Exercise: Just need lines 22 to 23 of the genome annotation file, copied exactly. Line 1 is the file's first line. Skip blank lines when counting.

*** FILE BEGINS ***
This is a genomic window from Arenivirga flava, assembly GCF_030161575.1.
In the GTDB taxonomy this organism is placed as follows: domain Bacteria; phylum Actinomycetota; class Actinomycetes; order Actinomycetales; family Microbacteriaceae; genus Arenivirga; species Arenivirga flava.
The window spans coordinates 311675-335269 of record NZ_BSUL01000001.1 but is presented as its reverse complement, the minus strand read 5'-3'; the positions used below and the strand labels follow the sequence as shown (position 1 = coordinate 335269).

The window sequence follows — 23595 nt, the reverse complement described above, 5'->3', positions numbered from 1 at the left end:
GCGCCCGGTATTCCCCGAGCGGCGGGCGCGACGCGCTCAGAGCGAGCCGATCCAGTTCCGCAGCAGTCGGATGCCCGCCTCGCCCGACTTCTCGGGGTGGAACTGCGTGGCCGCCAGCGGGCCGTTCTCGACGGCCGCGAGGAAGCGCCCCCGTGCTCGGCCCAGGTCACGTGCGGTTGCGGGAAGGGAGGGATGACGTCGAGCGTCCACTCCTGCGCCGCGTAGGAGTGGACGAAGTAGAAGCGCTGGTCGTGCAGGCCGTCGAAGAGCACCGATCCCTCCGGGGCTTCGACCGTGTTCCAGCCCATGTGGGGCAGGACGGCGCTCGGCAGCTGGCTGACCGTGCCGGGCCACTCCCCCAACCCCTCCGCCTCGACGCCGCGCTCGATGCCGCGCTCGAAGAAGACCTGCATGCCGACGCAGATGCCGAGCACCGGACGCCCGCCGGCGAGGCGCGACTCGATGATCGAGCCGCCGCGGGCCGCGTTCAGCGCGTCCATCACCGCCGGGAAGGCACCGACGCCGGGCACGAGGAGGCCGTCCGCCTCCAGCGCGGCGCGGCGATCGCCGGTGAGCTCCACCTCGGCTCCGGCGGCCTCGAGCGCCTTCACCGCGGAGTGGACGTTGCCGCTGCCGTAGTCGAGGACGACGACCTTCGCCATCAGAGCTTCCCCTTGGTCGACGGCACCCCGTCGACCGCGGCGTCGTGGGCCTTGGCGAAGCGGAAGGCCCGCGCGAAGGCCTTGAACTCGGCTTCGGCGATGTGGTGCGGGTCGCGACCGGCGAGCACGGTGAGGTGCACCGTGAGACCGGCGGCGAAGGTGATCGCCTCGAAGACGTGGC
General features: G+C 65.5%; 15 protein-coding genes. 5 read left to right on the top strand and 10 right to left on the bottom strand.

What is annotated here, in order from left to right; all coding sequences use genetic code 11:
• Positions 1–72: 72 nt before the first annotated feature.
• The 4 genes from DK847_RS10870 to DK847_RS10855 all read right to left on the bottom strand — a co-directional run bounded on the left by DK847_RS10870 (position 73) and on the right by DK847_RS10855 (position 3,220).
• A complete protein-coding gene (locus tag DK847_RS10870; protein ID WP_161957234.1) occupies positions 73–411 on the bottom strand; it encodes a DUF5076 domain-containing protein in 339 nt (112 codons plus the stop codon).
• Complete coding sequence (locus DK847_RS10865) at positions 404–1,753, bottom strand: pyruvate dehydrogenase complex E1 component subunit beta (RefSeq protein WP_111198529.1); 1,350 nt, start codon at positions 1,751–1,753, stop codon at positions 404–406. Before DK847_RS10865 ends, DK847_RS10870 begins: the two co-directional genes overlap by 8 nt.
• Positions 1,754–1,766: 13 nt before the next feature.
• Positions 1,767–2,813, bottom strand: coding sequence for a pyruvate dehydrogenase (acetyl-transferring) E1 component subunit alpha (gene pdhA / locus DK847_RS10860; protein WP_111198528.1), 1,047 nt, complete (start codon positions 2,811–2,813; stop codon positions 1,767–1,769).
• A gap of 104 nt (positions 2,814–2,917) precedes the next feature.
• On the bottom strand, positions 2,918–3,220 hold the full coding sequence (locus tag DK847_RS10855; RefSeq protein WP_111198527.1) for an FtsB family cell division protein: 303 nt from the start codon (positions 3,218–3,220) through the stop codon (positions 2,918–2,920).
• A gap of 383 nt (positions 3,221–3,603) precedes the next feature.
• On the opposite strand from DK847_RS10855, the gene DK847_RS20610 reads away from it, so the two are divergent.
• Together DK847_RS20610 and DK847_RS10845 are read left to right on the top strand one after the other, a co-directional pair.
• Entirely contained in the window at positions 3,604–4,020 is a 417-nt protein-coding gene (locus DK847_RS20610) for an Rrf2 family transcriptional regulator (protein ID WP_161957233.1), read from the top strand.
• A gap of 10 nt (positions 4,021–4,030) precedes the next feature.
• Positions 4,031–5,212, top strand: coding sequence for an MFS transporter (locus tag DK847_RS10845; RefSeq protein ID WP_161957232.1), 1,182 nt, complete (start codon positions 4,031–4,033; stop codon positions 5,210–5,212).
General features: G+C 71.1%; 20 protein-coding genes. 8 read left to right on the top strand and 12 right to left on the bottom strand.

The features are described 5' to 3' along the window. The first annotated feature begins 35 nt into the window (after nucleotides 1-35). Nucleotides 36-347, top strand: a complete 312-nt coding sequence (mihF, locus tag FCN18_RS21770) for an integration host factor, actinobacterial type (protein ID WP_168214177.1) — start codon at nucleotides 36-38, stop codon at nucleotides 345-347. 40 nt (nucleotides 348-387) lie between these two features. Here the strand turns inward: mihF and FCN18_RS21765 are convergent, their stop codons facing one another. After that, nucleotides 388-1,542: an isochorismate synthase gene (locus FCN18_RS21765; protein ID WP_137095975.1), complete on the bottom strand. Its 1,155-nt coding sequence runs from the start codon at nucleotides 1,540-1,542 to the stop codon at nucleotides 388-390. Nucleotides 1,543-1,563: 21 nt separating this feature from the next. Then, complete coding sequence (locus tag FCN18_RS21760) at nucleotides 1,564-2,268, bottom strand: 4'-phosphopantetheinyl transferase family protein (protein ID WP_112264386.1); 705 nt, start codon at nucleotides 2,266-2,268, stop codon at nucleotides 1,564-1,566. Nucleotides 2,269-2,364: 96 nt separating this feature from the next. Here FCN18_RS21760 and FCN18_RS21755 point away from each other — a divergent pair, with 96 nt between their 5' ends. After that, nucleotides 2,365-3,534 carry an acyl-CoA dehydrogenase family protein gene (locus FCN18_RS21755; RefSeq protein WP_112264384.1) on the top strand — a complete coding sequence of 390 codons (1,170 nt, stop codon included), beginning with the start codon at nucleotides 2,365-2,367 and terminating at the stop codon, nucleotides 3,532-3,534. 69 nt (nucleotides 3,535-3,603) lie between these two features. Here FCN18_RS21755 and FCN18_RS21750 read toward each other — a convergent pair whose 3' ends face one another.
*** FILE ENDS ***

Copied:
General features: G+C 71.1%; 20 protein-coding genes. 8 read left to right on the top strand and 12 right to left on the bottom strand.

The features are described 5' to 3' along the window. The first annotated feature begins 35 nt into the window (after nucleotides 1-35). Nucleotides 36-347, top strand: a complete 312-nt coding sequence (mihF, locus tag FCN18_RS21770) for an integration host factor, actinobacterial type (protein ID WP_168214177.1) — start codon at nucleotides 36-38, stop codon at nucleotides 345-347. 40 nt (nucleotides 348-387) lie between these two features. Here the strand turns inward: mihF and FCN18_RS21765 are convergent, their stop codons facing one another. After that, nucleotides 388-1,542: an isochorismate synthase gene (locus FCN18_RS21765; protein ID WP_137095975.1), complete on the bottom strand. Its 1,155-nt coding sequence runs from the start codon at nucleotides 1,540-1,542 to the stop codon at nucleotides 388-390. Nucleotides 1,543-1,563: 21 nt separating this feature from the next. Then, complete coding sequence (locus tag FCN18_RS21760) at nucleotides 1,564-2,268, bottom strand: 4'-phosphopantetheinyl transferase family protein (protein ID WP_112264386.1); 705 nt, start codon at nucleotides 2,266-2,268, stop codon at nucleotides 1,564-1,566. Nucleotides 2,269-2,364: 96 nt separating this feature from the next. Here FCN18_RS21760 and FCN18_RS21755 point away from each other — a divergent pair, with 96 nt between their 5' ends. After that, nucleotides 2,365-3,534 carry an acyl-CoA dehydrogenase family protein gene (locus FCN18_RS21755; RefSeq protein WP_112264384.1) on the top strand — a complete coding sequence of 390 codons (1,170 nt, stop codon included), beginning with the start codon at nucleotides 2,365-2,367 and terminating at the stop codon, nucleotides 3,532-3,534. 69 nt (nucleotides 3,535-3,603) lie between these two features. Here FCN18_RS21755 and FCN18_RS21750 read toward each other — a convergent pair whose 3' ends face one another.